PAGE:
I have to say I’m still more impressed with the overall image from the JVC. I say this for one major reason and it’s the one major reason I wanted to demo the 1100ES; I wanted to see how much better than the best DLP’s it is with contrast in lower APL level content. Is it better? Yes and depending on the content it’s much better, but overall, it’s not really that much different than the best DLPs. I’ll put it plainly. Dark content that looks like it should have more contrast on the DLP still looks like it needs more contrast on the Sony too. It’s a simple as that. It just doesn’t have enough extra contrast in most content for me to justify it as “much better” as some others would put it. And for me, personally, I feel the small advantages it has in image sharpness and image naturalness don’t make up enough for the even greater advantage the JVC has over it with contrast. In other words, these strengths (a little extra sharpness and naturalness) are not large enough advantages compared to the much larger visible advantage the JVC has in contrast performance. Brighter scenes may have had a little more “pop” but again, it wasn’t large enough to warrant me to spend six figures on a projector. This is my personal opinion and of course you may disagree with me. You may find in your demo you appreciate these advantages more-so which for you is a justification in buying the Sony over the JVC and that’s perfectly fine. I can already get these advantages with the DLP’s I currently own with roughly equal, in all but the darkest of scenes, contrast performance. Yes, Harry Potter looked better on the Sony compared to the 3-chip DLP, but the difference in contrast between the 1100ES and 260HC was no where near the difference in contrast between the 1100ES and the JVC. As I previously said, even with the advantage the Sony had over the 260HC, both still looked like they needed more contrast for the particularly dark scenes we were watching but yes the Sony looked a little better. If I were able to brightness match with the ND filter which I forgot to bring I’m sure there would have been very little difference. The 260HC also has some quirky gamma settings, which Mark pointed out, that made the 3-Chip look a bit “flat” with brighter material. I’m hoping to get the latest firmware for the projector to see if this remedies the odd out of the box gamma selections. I was able to use MadVR to raise the gamma a bit to compensate this oddity.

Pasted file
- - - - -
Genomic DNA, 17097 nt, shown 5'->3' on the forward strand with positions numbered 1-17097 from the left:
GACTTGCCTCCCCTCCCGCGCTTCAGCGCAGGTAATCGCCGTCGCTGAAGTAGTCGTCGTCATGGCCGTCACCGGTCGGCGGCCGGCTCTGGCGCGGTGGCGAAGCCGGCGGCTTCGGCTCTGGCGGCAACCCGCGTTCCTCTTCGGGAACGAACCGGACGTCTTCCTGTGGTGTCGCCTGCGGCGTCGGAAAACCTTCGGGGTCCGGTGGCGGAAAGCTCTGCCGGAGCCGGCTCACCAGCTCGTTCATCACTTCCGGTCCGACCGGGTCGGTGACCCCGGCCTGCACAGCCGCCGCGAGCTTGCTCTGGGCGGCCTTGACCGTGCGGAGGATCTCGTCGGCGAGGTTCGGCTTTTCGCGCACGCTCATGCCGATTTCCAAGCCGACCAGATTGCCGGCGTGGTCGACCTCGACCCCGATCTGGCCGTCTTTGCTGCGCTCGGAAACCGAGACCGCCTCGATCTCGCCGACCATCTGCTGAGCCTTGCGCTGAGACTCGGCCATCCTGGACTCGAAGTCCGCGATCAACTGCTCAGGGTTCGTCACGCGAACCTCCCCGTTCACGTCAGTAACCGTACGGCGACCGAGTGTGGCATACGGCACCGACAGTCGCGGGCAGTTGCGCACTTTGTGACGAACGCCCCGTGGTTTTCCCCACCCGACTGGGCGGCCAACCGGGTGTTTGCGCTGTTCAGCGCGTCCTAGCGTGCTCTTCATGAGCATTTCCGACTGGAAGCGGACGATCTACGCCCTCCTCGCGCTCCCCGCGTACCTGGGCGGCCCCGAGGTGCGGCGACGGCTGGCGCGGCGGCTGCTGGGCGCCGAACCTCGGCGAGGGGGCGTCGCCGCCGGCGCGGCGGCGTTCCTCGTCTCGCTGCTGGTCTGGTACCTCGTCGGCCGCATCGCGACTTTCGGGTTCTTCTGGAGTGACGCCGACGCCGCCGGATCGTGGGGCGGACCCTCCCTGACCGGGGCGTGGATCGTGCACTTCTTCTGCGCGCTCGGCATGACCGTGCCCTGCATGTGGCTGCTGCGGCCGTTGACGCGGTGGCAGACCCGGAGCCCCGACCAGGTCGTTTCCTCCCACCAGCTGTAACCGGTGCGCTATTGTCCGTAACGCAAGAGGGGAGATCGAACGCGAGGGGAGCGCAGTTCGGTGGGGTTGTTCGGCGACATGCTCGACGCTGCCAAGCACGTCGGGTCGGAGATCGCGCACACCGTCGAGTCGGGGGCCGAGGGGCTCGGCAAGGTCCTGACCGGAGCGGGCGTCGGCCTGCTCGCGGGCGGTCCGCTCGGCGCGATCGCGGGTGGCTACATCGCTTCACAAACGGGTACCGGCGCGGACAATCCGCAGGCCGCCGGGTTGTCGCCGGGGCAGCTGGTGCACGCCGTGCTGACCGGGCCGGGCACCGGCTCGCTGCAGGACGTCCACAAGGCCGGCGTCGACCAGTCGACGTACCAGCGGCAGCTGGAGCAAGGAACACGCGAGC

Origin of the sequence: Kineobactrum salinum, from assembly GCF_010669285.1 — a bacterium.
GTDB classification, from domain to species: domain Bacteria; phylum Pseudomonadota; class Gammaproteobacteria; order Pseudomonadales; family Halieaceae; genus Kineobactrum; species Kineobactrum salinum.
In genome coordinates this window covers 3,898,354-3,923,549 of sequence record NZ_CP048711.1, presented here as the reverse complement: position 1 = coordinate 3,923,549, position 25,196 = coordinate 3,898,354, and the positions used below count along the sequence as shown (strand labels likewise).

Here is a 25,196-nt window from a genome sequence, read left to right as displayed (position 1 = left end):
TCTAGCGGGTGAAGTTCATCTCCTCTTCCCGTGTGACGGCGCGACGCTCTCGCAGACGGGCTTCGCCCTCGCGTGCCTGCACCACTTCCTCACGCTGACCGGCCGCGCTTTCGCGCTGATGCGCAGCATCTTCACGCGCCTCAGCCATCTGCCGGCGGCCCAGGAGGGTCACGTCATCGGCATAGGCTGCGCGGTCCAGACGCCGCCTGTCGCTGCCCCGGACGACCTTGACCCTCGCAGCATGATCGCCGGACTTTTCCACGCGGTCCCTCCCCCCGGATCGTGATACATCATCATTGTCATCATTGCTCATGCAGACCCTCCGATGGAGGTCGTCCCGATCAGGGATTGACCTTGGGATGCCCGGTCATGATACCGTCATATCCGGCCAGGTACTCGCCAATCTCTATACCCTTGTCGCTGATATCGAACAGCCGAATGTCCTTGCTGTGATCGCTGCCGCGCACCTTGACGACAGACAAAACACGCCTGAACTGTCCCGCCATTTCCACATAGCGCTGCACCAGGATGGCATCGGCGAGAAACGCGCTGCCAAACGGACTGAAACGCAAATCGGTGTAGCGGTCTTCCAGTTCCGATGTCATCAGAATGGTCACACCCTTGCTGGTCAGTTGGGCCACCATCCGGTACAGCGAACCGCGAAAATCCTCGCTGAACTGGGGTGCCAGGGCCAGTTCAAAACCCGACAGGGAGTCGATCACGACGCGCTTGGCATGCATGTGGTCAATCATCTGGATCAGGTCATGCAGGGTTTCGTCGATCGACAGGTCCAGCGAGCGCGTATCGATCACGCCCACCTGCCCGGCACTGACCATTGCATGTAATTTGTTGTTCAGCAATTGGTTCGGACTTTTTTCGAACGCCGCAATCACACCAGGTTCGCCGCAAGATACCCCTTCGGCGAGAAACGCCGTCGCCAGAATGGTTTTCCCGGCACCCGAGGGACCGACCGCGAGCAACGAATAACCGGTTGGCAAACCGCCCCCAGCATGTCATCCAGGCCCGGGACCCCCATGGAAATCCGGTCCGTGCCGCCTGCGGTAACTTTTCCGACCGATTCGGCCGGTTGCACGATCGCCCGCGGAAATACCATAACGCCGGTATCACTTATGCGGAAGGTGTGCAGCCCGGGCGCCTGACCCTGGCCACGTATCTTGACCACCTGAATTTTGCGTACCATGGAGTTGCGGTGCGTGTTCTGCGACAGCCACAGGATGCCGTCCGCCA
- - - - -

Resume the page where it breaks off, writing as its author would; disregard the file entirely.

I’m glad I got to check out the Sony at Mark’s house. It honestly saved me from spending over $10000 to check one out, which I was about to do. I was in contact with someone and about to pull the trigger before Mark invited me down. Pfew…. I liked the image the 1100ES put out. It was very DLP like in it’s seemingly effortless sharpness and overall naturalness to the image. It’s a bit better with contrast than a good DLp, but honestly not enough for me to justify spending over $10000 on one when the best DLPs are pretty close already and also give the same naturalness and sharpness attributes. Now, we didn’t have time to check out any 4K content, it was all blu-ray so I guess there’s a whole other aspect of the Sony I didn’t get to see, but that wasn’t really why I wanted to see it anyways, so that’s fine with me. One thing I’ve noticed with Sony projectors, and again, with the 1100ES was that yes it could resolve 8-point font as Zombie mentions, but it couldn’t tightly focus down on individual pixels. This gave a more smooth looking pixel structure. I specifically disabled UI scaling in windows to see how well it handled focusing down on pixels and it reminded me of what the VW90ES looked like. The JVC here does it much better, albeit 2 million vs 8 million pixels. I just thought that was odd for the calibre lens on the Sony. Maybe this is a unit to unit thing?